Michele and Neil Gilman braced for the unpleasant realities of moving their household: scratched furniture, broken china, maybe even a missing box or two.

What they never imagined possible was the wholesale disappearance of the contents of their four-bedroom Bethesda home.

But Aug. 11, that is exactly what happened. No sooner had a crew from New Horizon Van Lines (slogan: "Don't make a move without us!") packed the Gilmans' things for a trip to their new home in Williamsburg than the whole kit and caboodle vanished.

Gone were roomfuls of furniture and closets of clothes and the pictures of the Gilmans' two young children, the couple's wedding album, even their 6-year-old daughter's cherished security blanket.

"It's just a mystery," said Michele Gilman, 36, a professor at the University of Baltimore School of Law who was moving with her family to begin a one-year visiting professorship at William and Mary School of Law. "At first we figured [the truck] would turn up at a rest stop. Now we're going on a week" and the truck is still gone, she said.

Police said yesterday that they were searching for any sign of the well-marked truck or its driver, Paul Critzer, 37, a longtime New Horizon employee. Critzer now is considered a missing person and a wanted man in connection with the lost vehicle, police said.

Officials at New Horizon, a small, independent company based in Frederick, said they're perplexed by the disappearance, which has left them short a $50,000 vehicle, scrambling to complete jobs while lacking the truck and concerned about their reputation.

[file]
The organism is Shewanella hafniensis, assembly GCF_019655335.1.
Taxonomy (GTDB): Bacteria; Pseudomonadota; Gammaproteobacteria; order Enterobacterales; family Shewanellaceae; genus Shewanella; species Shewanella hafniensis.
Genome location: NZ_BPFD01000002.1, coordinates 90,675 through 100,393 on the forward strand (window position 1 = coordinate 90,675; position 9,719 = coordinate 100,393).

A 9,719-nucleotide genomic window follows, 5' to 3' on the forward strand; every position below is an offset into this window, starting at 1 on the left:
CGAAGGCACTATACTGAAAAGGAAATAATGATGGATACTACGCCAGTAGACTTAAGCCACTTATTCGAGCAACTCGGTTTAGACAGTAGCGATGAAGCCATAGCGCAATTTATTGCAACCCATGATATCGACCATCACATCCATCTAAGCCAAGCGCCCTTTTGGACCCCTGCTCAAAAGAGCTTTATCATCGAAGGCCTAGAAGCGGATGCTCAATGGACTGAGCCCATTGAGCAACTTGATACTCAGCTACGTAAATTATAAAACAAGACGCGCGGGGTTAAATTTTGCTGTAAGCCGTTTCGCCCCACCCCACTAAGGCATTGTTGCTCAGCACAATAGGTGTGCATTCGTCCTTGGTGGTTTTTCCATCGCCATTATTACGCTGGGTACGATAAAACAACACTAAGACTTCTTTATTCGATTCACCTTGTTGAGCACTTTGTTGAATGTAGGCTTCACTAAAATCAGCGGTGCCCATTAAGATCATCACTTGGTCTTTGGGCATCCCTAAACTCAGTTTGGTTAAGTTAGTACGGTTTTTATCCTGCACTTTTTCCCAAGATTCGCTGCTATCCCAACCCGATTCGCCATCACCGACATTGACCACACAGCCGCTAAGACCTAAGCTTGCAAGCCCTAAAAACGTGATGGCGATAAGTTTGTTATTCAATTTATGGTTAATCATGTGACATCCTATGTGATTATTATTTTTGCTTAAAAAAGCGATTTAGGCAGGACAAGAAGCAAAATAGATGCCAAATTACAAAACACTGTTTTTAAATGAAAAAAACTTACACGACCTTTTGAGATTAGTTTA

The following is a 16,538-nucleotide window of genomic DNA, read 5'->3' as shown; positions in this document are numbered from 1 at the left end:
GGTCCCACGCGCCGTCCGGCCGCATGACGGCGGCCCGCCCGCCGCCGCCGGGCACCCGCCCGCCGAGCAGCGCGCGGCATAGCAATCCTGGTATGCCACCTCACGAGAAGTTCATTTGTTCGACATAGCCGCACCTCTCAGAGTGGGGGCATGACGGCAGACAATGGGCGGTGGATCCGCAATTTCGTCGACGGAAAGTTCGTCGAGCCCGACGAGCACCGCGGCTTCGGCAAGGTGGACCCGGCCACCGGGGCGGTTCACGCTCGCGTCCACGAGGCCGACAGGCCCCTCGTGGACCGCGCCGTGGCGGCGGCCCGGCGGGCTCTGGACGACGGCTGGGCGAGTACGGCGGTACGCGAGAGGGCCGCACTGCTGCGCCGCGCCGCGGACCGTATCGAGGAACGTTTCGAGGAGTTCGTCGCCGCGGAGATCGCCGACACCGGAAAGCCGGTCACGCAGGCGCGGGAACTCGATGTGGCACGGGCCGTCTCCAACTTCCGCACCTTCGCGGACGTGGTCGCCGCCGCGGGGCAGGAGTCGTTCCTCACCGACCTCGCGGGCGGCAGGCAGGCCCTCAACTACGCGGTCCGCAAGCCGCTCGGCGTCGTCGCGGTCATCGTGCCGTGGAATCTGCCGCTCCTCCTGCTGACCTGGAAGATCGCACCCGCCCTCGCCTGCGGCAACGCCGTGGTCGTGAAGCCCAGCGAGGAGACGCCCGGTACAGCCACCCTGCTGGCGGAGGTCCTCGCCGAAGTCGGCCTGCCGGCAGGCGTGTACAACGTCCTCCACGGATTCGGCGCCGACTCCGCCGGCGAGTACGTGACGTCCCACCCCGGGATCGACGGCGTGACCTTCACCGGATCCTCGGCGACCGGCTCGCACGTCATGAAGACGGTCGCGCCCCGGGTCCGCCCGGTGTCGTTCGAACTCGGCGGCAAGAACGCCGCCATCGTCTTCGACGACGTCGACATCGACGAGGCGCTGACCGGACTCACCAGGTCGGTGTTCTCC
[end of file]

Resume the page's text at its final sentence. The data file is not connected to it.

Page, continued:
They described Critzer as a hard-working, valued employee who they worry might have come to harm.

"He could have run off, and you get mad thinking about it," said Eric Pence, the office manager for New Horizon who has known Critzer for 17 years. "And then you think, 'What if someone killed him?' and you get mad at yourself about that. It's very emotional."

Pence said Critzer was part of a three-man crew that went to the Gilmans' home Aug. 11 to pack. After they were done, Critzer took his colleagues back to company headquarters in Frederick. He was scheduled to drive the truck to Newport News, Va., where he would pick up two crew members at 8 a.m. the next day. Together, they would unpack the family's belongings, which Michele Gilman guesses to be worth about $130,000.

"At 8:30, the van still hadn't showed," Pence said. "That's when I started trying to reach him."

Frederick police are investigating the disappearance, and the FBI, which handles interstate theft incidents, is monitoring the case.

It's the not knowing that's the worst, Michele Gilman said.

"Is [Critzer] sitting in Key West sipping margaritas," she said, "or has something horrible happened to him? We have no idea."

Neither do investigators, who said the truck was last seen the day of the move at 6:30 p.m. traveling south on Route 15 in Loudoun County. So far, they have no leads.

David Sparkman, spokesman for the American Moving and Storage Association, said the case is puzzling. "Things getting lost or damaged in the course of a move is not unusual," he said. "But not everything."

The Gilmans' hope that their possessions would reappear has mostly faded. They've bought new underwear from Target and gotten library cards so the kids have books. Rental furniture arrives today. Meanwhile, they are spending hours filling out insurance forms and taking steps to guard themselves against identity theft.

"Everyone says it's a fascinating story, but they want to know how it ends," said Neil Gilman, 37. "We really want to know that, too."